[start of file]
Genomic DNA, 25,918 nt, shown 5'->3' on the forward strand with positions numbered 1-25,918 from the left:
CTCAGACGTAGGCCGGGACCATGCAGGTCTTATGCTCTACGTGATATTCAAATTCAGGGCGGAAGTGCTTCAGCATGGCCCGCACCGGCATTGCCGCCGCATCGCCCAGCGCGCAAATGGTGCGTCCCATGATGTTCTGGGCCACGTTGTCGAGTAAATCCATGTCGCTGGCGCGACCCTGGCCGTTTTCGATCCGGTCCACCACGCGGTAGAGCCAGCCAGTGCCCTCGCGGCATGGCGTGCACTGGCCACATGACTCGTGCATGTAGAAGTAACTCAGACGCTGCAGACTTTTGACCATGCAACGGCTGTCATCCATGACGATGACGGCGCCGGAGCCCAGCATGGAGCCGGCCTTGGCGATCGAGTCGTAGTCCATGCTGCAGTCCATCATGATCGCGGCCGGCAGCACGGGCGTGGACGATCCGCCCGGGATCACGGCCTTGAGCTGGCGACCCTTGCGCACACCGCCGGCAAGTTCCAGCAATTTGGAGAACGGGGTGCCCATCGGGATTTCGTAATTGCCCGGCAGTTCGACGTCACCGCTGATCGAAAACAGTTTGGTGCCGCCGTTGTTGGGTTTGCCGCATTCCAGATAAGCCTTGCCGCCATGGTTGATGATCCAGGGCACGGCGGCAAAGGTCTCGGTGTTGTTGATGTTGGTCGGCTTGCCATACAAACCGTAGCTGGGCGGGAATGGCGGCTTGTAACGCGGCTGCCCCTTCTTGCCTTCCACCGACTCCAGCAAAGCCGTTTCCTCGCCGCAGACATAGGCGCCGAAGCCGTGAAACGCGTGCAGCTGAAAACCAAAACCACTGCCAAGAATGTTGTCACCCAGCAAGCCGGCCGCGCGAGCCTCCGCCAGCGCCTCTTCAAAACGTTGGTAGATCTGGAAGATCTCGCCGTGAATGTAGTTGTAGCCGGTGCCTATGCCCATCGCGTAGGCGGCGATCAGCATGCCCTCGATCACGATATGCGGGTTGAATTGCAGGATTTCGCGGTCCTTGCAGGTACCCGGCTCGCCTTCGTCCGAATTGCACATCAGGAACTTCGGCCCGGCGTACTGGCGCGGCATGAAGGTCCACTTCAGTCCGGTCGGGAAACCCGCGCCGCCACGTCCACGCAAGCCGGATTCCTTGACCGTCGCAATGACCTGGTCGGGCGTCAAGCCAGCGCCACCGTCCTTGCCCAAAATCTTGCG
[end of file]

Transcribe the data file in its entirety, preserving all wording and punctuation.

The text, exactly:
Genomic DNA, 25,918 nt, shown 5'->3' on the forward strand with positions numbered 1-25,918 from the left:
CTCAGACGTAGGCCGGGACCATGCAGGTCTTATGCTCTACGTGATATTCAAATTCAGGGCGGAAGTGCTTCAGCATGGCCCGCACCGGCATTGCCGCCGCATCGCCCAGCGCGCAAATGGTGCGTCCCATGATGTTCTGGGCCACGTTGTCGAGTAAATCCATGTCGCTGGCGCGACCCTGGCCGTTTTCGATCCGGTCCACCACGCGGTAGAGCCAGCCAGTGCCCTCGCGGCATGGCGTGCACTGGCCACATGACTCGTGCATGTAGAAGTAACTCAGACGCTGCAGACTTTTGACCATGCAACGGCTGTCATCCATGACGATGACGGCGCCGGAGCCCAGCATGGAGCCGGCCTTGGCGATCGAGTCGTAGTCCATGCTGCAGTCCATCATGATCGCGGCCGGCAGCACGGGCGTGGACGATCCGCCCGGGATCACGGCCTTGAGCTGGCGACCCTTGCGCACACCGCCGGCAAGTTCCAGCAATTTGGAGAACGGGGTGCCCATCGGGATTTCGTAATTGCCCGGCAGTTCGACGTCACCGCTGATCGAAAACAGTTTGGTGCCGCCGTTGTTGGGTTTGCCGCATTCCAGATAAGCCTTGCCGCCATGGTTGATGATCCAGGGCACGGCGGCAAAGGTCTCGGTGTTGTTGATGTTGGTCGGCTTGCCATACAAACCGTAGCTGGGCGGGAATGGCGGCTTGTAACGCGGCTGCCCCTTCTTGCCTTCCACCGACTCCAGCAAAGCCGTTTCCTCGCCGCAGACATAGGCGCCGAAGCCGTGAAACGCGTGCAGCTGAAAACCAAAACCACTGCCAAGAATGTTGTCACCCAGCAAGCCGGCCGCGCGAGCCTCCGCCAGCGCCTCTTCAAAACGTTGGTAGATCTGGAAGATCTCGCCGTGAATGTAGTTGTAGCCGGTGCCTATGCCCATCGCGTAGGCGGCGATCAGCATGCCCTCGATCACGATATGCGGGTTGAATTGCAGGATTTCGCGGTCCTTGCAGGTACCCGGCTCGCCTTCGTCCGAATTGCACATCAGGAACTTCGGCCCGGCGTACTGGCGCGGCATGAAGGTCCACTTCAGTCCGGTCGGGAAACCCGCGCCGCCACGTCCACGCAAGCCGGATTCCTTGACCGTCGCAATGACCTGGTCGGGCGTCAAGCCAGCGCCACCGTCCTTGCCCAAAATCTTGCG